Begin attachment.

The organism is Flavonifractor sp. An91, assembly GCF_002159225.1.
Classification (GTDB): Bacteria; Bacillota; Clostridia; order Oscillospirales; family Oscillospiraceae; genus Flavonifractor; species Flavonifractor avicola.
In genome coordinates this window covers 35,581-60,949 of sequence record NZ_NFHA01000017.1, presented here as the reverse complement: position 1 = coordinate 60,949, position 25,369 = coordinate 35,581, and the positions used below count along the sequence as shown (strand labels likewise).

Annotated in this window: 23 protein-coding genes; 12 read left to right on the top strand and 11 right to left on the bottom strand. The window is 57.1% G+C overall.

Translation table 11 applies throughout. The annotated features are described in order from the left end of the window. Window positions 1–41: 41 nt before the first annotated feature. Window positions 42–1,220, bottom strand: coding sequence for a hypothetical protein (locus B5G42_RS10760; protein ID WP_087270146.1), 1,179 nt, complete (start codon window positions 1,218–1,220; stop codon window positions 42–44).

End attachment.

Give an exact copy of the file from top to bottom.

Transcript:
The organism is Flavonifractor sp. An91, assembly GCF_002159225.1.
Classification (GTDB): Bacteria; Bacillota; Clostridia; order Oscillospirales; family Oscillospiraceae; genus Flavonifractor; species Flavonifractor avicola.
In genome coordinates this window covers 35,581-60,949 of sequence record NZ_NFHA01000017.1, presented here as the reverse complement: position 1 = coordinate 60,949, position 25,369 = coordinate 35,581, and the positions used below count along the sequence as shown (strand labels likewise).

Annotated in this window: 23 protein-coding genes; 12 read left to right on the top strand and 11 right to left on the bottom strand. The window is 57.1% G+C overall.

Translation table 11 applies throughout. The annotated features are described in order from the left end of the window. Window positions 1–41: 41 nt before the first annotated feature. Window positions 42–1,220, bottom strand: coding sequence for a hypothetical protein (locus B5G42_RS10760; protein ID WP_087270146.1), 1,179 nt, complete (start codon window positions 1,218–1,220; stop codon window positions 42–44).